Friday, January 27, 2017

The Intricate Tiny World...on my Dresser

My dear husband Bruce was born into a railroading family. In fact both sides, paternal and maternal, had ties to Canadian National Railway.

His mother's Italian immigrant father laid track and raised twelve children on a section man's pay. On the other side his paternal grandfather (also an immigrant, and one of twelve children from the UK) was a car painter and had the honour of painting the fine gold leaf filigree art work on 1939 Royal train cars for King George Vth and Queen Elizabeth (we knew her as the Queen Mum).   Bruce's Dad ran steam engines for his career and Bruce's mom's brothers were locomotive engineers and track supervisors.

So it came as no surprise that Bruce took up a railway career (after a short trial period in a Sudbury nickel mine underground).  He worked in Ontario, Jasper Alberta, northern BC, the Okanagan Valley, Vancouver, and at Victoria on Vancouver Island.  Bruce ran freight trains, passenger trains for VIA Rail and a private tourist train.

First paying trip at age 18

Bruce in Jasper 1966

Bruce running the VIA Rail passenger train Christmas 1984
Engineer Bruce on the Okanagan Valley Wine Train 1999
He retired in 2000. So I have asked him if he misses running a train ?    He relied "not the early calls or the long, long hours... or the cold weather, rock slides or avalanches. But the rest of it, yes....."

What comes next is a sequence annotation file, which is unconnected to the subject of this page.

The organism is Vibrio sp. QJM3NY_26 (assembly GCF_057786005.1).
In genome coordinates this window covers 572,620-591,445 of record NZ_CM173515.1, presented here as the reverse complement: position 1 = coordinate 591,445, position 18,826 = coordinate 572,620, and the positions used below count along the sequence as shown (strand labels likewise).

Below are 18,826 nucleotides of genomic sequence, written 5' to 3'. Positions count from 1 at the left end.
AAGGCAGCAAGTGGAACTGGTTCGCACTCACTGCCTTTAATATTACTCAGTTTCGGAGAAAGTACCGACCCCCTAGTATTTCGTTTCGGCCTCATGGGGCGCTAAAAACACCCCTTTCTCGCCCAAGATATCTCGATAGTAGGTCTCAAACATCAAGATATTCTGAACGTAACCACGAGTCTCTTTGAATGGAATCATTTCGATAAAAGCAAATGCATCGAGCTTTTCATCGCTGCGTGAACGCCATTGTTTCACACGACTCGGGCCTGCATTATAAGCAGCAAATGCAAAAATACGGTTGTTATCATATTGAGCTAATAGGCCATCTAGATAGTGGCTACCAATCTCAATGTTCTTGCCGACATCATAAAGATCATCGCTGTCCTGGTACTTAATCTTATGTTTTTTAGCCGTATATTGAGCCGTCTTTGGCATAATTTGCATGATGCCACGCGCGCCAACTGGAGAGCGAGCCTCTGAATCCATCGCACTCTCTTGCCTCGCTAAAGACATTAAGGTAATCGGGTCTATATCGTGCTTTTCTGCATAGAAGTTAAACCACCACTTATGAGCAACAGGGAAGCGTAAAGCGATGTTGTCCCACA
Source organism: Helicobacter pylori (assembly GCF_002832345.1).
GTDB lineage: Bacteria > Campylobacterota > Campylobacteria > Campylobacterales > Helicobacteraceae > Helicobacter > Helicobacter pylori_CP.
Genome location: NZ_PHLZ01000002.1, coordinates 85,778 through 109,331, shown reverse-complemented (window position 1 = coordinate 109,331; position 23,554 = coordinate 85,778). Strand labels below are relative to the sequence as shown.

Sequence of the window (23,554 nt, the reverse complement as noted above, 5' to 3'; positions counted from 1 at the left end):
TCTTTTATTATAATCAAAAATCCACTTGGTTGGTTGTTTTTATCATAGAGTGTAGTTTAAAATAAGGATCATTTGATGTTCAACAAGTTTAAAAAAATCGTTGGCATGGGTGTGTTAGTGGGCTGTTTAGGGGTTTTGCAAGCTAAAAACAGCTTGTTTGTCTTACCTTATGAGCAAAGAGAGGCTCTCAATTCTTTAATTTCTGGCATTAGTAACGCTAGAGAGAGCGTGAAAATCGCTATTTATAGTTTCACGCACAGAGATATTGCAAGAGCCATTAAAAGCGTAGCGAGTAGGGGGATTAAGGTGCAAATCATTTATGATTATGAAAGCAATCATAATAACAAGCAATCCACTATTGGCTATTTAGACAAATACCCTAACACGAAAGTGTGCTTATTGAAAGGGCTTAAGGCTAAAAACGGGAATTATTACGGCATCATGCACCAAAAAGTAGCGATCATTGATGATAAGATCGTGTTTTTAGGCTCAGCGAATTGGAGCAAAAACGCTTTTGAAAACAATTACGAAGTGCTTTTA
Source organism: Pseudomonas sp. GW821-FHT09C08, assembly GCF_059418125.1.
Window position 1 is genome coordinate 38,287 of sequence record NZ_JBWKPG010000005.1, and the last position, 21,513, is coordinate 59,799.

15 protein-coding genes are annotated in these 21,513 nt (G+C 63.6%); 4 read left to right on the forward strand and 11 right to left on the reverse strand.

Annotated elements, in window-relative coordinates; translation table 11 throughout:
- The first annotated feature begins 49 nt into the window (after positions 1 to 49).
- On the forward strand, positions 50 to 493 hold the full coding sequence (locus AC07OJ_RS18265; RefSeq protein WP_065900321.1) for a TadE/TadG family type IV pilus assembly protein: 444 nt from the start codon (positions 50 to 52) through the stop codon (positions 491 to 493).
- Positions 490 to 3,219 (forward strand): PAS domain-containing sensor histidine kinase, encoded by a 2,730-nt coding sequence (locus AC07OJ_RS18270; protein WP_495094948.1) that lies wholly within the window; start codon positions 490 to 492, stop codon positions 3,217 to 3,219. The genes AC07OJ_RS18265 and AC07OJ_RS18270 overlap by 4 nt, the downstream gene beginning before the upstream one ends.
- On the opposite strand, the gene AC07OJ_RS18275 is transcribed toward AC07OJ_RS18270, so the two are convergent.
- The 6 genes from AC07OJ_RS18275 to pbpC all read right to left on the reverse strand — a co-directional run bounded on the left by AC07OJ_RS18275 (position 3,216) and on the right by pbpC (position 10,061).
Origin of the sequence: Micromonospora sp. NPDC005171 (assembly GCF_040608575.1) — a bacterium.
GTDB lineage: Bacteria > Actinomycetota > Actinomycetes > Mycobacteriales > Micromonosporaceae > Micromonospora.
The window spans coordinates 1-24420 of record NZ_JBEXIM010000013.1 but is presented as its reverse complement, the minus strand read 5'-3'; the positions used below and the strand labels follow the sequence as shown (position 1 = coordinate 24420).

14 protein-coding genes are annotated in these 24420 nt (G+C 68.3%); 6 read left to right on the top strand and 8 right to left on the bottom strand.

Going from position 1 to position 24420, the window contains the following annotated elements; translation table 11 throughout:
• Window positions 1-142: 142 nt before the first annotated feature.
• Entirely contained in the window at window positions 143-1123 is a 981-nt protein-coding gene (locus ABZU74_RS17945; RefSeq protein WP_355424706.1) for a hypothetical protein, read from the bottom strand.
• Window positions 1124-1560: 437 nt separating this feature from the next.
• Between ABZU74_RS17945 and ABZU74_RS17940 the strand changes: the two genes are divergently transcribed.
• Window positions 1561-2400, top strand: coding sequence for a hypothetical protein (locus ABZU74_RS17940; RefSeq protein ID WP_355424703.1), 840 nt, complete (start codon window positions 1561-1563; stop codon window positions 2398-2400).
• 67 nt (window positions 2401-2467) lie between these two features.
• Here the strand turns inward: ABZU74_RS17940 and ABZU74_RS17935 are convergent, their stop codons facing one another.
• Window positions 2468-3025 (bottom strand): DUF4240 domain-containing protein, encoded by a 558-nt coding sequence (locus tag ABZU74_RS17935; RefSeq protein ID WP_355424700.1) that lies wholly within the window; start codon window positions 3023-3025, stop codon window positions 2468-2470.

He has written many of his railway stories and has even been published. I believe there are more stories in him still but these he may have to change the names to protect the guilty!

Has he satisfied his need to "get it all out there" ?   Nope... not even close.

Bruce was long ago bitten by the model railroad bug.  He enjoys creating miniature worlds in HO scale, or 1/87.    I found these pictures he had taken in a recent camera download and was amazed at the perfection of these tiny models. These were all sitting on top of his dresser on a handwoven runner.

Yup, even a tiny outhouse!

This model of a snow shed was created by a friend of Bruce's and you can see how intricate it is and the amazing amount of detail.  Look at the crib work of 'old railway ties'. 

The picture below is Bruce and my son on a road trip Christmas week 1984. They rode together in the engine's cab for a good portion of the trip while my daughter and I sat in the First Class dining car having breakfast.


Roll the clock ahead more than a few years and now my son's son has discovered Thomas the Tank and all things rail.  He regularly builds railway tracks that run all through the house.

The only thing that rivals the imagination of a grown man, is that of a little boy.  Our grandson Ethan is train crazy and here's Grandad helping get a train up the hill.... where they had a head on collision.... 

....and resulting disaster at the bottom of the hill! 

and so it continues..... Bruce plans to build a model layout in a portion of the garage and no doubt Ethan and other 'boys' will be over to help build a railway dynasty.


Anonymous said...